Sunday, June 29, 2008

In praise of teen mothers

Having viciously mocked Jamie Lynn Spears as trailer trash, today's post by Richard Fernandez on the collapse of European fertility reminds me to be grateful for teenage mothers.

Fernandez links a New York Times article in which Russell Shorto seeks an explanation for Europe's demographic meltdown. Shorto speculates on why the United States, almost alone among industrialized democratic societies, now has replacement level (i.e., average 2.1 children per woman) fertility rates:
Some commentators explain its healthy birthrate in terms of the relatively conservative and religiously oriented nature of American society, which both encourages larger families.
There are glaring problems with that explanation. First of all, 37 percent of U.S. births are to unmarried women, which isn't the sort of data that the "conservative and religiously oriented" theory would require. Secondly, it's hard to explain higher birth rates on the "nature of American society," when the people making the difference are newcomers:
Hispanic women have the highest unmarried birthrate in the country -- over three times that of whites and Asians, and nearly one and a half times that of black women, according to the Centers for Disease Control. . . . Forty-five percent of all Hispanic births occur outside of marriage, compared with 24 percent of white births and 15 percent of Asian births.
Do a demographic breakdown of U.S. births by ethnicity, and it becomes obvious that not every group is contributing equally to that 2.1 TFR:
Total fertility rate (2006)
White: 1.86
Black: 2.11
Asian: 1.91
Hispanic: 2.96
(Source: National Center for Health Statistics, see Table 1; the "white" and "black" categories shown here exclude Hispanics, who may be of any race.)
The Hispanic TFR is 59% higher than that of whites. What does that mean? While non-Hispanic whites accounted for 66.4% of the U.S. population in 2006 (source), they accounted for only 54.1% of U.S. births. Hispanics, who were 14.8% of U.S. population in 2006, accounted for 24.4% of U.S. births.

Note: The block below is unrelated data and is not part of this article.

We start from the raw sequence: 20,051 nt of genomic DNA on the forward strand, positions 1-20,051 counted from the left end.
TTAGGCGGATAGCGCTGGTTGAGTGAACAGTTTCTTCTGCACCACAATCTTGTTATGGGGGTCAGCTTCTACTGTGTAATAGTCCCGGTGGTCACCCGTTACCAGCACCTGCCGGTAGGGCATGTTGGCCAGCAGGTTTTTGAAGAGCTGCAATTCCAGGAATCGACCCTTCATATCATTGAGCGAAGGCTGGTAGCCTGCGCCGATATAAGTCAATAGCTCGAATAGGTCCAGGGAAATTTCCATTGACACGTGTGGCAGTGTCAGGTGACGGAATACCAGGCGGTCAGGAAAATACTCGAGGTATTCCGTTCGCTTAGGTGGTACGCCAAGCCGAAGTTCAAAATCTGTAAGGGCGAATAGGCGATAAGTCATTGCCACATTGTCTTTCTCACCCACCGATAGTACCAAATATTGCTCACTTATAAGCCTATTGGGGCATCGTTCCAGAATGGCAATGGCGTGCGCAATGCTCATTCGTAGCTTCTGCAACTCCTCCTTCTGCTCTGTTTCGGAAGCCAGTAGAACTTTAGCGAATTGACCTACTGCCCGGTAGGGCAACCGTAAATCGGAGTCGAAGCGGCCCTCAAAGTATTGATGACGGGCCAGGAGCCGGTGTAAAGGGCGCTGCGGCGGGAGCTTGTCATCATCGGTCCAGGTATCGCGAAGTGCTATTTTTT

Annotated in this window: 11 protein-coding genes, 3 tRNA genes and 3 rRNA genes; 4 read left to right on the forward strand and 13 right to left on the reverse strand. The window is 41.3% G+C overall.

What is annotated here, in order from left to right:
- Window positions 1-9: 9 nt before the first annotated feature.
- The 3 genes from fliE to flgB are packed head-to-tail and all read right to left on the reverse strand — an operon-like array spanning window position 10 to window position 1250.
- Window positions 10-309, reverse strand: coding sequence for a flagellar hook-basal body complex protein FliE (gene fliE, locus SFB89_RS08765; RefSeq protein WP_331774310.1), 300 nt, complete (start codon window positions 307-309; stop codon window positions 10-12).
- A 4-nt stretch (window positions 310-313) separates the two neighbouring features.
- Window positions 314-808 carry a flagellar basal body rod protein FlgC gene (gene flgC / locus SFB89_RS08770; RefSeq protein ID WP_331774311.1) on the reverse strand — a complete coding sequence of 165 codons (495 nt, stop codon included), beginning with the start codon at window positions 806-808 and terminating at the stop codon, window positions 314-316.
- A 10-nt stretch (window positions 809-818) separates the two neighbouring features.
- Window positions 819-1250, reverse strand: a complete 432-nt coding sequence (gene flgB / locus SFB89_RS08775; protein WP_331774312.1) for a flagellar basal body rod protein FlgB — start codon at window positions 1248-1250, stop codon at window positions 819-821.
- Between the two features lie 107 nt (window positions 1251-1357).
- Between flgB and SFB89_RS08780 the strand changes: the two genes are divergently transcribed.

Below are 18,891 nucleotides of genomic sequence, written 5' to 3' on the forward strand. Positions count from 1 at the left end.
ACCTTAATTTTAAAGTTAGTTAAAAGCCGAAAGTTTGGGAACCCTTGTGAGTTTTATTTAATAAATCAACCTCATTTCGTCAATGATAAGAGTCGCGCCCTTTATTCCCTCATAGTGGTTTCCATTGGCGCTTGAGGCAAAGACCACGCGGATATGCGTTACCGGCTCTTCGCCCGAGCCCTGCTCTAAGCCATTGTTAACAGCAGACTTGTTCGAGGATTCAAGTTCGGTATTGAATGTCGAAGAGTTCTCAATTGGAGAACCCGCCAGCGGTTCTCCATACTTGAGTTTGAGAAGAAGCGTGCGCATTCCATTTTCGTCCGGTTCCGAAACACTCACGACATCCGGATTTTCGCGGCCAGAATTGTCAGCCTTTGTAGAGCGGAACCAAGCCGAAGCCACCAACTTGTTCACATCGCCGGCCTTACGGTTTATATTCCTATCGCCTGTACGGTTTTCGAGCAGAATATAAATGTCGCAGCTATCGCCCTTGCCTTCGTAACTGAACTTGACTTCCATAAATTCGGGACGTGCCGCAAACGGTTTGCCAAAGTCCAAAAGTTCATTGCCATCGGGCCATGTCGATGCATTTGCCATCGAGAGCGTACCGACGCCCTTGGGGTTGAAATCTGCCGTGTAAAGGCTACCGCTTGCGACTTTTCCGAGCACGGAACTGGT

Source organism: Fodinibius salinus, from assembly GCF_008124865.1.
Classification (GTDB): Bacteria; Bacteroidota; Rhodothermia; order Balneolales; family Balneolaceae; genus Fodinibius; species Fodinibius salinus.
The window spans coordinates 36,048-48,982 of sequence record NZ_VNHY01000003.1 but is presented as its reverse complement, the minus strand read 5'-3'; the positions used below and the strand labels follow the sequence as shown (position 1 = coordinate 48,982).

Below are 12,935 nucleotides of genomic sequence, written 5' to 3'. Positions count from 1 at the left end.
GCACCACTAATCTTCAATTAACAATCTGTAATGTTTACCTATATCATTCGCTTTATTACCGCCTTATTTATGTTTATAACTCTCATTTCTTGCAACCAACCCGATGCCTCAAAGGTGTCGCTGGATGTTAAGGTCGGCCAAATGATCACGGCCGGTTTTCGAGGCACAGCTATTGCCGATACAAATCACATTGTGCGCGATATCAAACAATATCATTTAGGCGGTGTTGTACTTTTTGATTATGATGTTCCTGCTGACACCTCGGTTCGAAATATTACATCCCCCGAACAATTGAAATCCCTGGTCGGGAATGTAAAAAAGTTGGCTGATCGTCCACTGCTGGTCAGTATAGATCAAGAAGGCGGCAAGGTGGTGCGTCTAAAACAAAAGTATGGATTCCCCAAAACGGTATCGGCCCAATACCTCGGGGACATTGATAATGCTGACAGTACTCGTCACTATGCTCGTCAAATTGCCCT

OK, so why -- beyond the mere fact of having more babies -- is the Hispanic birth rate so much higher? The explanation involves a demographic truism that Ben Wattenberg made famous: "Fertility delayed is fertility denied." Let's look at Table 2 of that NCHS report, shall we?
Birth rate age 15-19 (2006)
White 26.6
Black 63.7
Asian 16.7
Hispanic 83.3
(Birth rate is births per 1,000 females.)
The Hispanic teen birth rate is 213% higher than the birth rate for white teens. The higher birth rate of Hispanic teens is a major reason why the overall fertility rate of Hispanics is 59% higher than the white rate. And the higher Hispanic fertility rate is the only reason the United States is at "replacement" fertility.

In other words, while Russell Shorto of the New York Times suggests that "the relatively conservative and religiously oriented nature of American society" explains why we aren't following Europe's downward spiral toward demographic collapse, what he really should be saying is: "Thank God for 16-year-old Maria Lopez getting knocked up in the barrio of East L.A.!"

Now, let's refocus our attention on Europe's problem, shall we? Because it so happens that our "teen pregnancy crisis" mongers just love to compare America to Europe. Take a gander at this little item on "adolescent sexual health" from Advocates For Youth (AFY), where they report:
Teen birth rates 2001
U.S. 48.7
France 12.5
Germany 10.0
Netherlands 4.5
However, what AFY doesn't do is compare TFRs of those same countries:
Total fertility rates
U.S. 2.10
France 1.98
Germany 1.41
Netherlands 1.66
In other words, by making these invidious comparisons about teen pregnancy, the enlightened progressives at AFY are essentially urging Americans to emulate European nations that are on the path to demographic collapse. Teen mothers account for 10.2% of U.S. births. Subtract teen mothers (61% of whom are non-white) from the equation, and the American fertility rate would be lower than that of France.

Conservatives contemplating demographic trends, like Mark Steyn and Pat Buchanan, usually end up in a mood of Spenglerian gloom, issuing jeremiads about the impending apocalypse. In the optimistic, can-do spirit of Ronald Reagan, I say, "God bless Jamie Lynn Spears -- and God bless America!"
UPDATE 7/23: This has proved a surprisingly popular post, and I've updated with a new post, "Famous teenage mothers," you might also want to read.

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